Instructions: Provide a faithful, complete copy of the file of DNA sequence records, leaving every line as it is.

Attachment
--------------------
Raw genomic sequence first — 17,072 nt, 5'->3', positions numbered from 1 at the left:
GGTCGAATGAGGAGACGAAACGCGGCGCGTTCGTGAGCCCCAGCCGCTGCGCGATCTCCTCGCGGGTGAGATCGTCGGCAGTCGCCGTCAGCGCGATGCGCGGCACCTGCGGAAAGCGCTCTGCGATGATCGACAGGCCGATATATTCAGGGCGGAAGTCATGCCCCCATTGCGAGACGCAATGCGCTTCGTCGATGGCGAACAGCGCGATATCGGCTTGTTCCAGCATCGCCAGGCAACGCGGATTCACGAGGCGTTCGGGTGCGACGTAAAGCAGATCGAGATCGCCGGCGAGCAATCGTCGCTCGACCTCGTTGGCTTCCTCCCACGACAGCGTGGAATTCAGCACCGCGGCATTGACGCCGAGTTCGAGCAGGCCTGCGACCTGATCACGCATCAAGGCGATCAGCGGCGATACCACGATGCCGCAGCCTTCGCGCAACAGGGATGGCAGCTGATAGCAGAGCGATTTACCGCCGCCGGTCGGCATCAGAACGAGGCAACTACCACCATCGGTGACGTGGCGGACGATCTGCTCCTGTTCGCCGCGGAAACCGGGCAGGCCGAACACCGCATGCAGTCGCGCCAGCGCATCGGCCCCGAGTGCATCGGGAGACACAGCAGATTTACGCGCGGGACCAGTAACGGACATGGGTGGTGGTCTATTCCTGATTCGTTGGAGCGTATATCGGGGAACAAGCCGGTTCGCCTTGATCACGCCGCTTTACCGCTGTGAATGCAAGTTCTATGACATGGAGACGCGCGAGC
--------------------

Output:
Raw genomic sequence first — 17,072 nt, 5'->3', positions numbered from 1 at the left:
GGTCGAATGAGGAGACGAAACGCGGCGCGTTCGTGAGCCCCAGCCGCTGCGCGATCTCCTCGCGGGTGAGATCGTCGGCAGTCGCCGTCAGCGCGATGCGCGGCACCTGCGGAAAGCGCTCTGCGATGATCGACAGGCCGATATATTCAGGGCGGAAGTCATGCCCCCATTGCGAGACGCAATGCGCTTCGTCGATGGCGAACAGCGCGATATCGGCTTGTTCCAGCATCGCCAGGCAACGCGGATTCACGAGGCGTTCGGGTGCGACGTAAAGCAGATCGAGATCGCCGGCGAGCAATCGTCGCTCGACCTCGTTGGCTTCCTCCCACGACAGCGTGGAATTCAGCACCGCGGCATTGACGCCGAGTTCGAGCAGGCCTGCGACCTGATCACGCATCAAGGCGATCAGCGGCGATACCACGATGCCGCAGCCTTCGCGCAACAGGGATGGCAGCTGATAGCAGAGCGATTTACCGCCGCCGGTCGGCATCAGAACGAGGCAACTACCACCATCGGTGACGTGGCGGACGATCTGCTCCTGTTCGCCGCGGAAACCGGGCAGGCCGAACACCGCATGCAGTCGCGCCAGCGCATCGGCCCCGAGTGCATCGGGAGACACAGCAGATTTACGCGCGGGACCAGTAACGGACATGGGTGGTGGTCTATTCCTGATTCGTTGGAGCGTATATCGGGGAACAAGCCGGTTCGCCTTGATCACGCCGCTTTACCGCTGTGAATGCAAGTTCTATGACATGGAGACGCGCGAGC